Merely a few hours after Donald Trump declared his stunning victory, a group of hackers that is widely believed to be Russian and was involved in the breach of the Democratic National Committee launched a wave of attacks against dozens of people working at universities, think tank tanks, NGOs, and even inside the US government.
Around 9 a.m. ET on Wednesday, the hackers sent a series of phishing emails trying to trick dozens of victims into opening booby-trapped attachments containing malware, and clicking on malicious links, according to security firm Volexity, which observed and reported the five attack waves. The targets work for organizations such as Radio Free Europe / Radio Liberty, the Atlantic Council, the RAND Corporation, and the State Department, among others.
One of the phishing emails included a forwarded message appearing to be from the Clinton Foundation, apparently sent by a professor at Harvard. The email used the professor's real address, and according to Volexity's founder Steven Adair, it's likely that the professor got hacked and the attackers then used his account to send out the phishing emails. (The professor did not respond to a request for comment.)
One of the targets, who shared the email she received with Motherboard, said she "almost fell for it."
The victim, who used to work at an NGO, said she clicked on the ZIP file and opened it, and her anti-virus didn't flag the malware. Then, luckily, she had second thoughts.
"Right before I opened the file, I started to think about the casual language in the email," said the victim, who asked to remain anonymous, and was referring specifically to the expression "FYI" at the top of the email. "That's not how academics speak. Also, why would the Clinton Foundation send out information about the election, it didn't make sense."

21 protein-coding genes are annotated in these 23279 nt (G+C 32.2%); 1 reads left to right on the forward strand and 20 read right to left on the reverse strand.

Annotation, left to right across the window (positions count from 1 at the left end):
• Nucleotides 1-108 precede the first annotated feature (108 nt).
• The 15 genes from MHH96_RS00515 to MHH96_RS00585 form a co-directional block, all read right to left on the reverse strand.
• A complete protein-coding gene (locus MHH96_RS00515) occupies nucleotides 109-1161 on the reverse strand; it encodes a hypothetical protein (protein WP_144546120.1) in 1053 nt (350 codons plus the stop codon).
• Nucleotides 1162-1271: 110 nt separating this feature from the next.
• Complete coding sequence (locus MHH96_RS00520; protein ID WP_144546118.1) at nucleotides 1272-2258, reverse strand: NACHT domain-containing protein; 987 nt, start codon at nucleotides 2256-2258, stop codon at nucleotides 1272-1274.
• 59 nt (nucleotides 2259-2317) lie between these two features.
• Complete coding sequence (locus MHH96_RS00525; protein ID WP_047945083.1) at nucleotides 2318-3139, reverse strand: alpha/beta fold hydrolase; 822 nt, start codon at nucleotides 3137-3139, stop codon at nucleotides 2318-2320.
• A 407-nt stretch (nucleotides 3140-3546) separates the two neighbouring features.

Yet, she added, "if the language had been less casual and more academic, I might have [fallen for it]!"
Adair, who investigated these attacks and analyzed the malware, said the hackers are from the group known by the aliases of APT29 or Cozy Bear, one of the two Russian-linked groups who broke into the DNC. The group's timing was clearly intended to exploit the interest in the presidential campaign but was planned ahead of time. And while the phishing attacks weren't that sophisticated, they were good enough that they might have succeeded in tricking some people into clicking or opening the attachments, and used malware that escaped all detection. (Adair couldn't say for sure if anyone had clicked on them.)
"I almost fell for it."
The organizations targeted, Adair told me, use all kinds of anti-virus protections and yet, "these emails, for the most part—not 100 percent, but for the most part—went right through all these filters."
"They're not getting detected, they're not getting flagged," he said in a phone call.
The malware, according to Adair's analysis, hid within an image file using steganography and was designed to put a backdoor into the victim's computers. It was also engineered to make life difficult for security researchers and sleuths who might come across it in an attempt to "cut down on the noise," and "cut down to the chase."
"They're not getting detected, they're not getting flagged."
"[It] gives them a head start," Adair explained. "Even if you are a security researcher who knows this is bad, it's not necessarily as simple as running it and having an answer a minute later. It takes a bit of analysis time. So that gives the attackers lead time to conduct their operation, especially before they are found out."
Cozy Bear and its fellow hacking group, known as Fancy Bear, both believed to be part of the Russian intelligence apparatus, have been trying to hack American and western targets for years. This latest wave of attacks is a sign that even after Trump's win, they're still active and interested in hacking new victims.
Get six of our favorite Motherboard stories every day by signing up for our newsletter.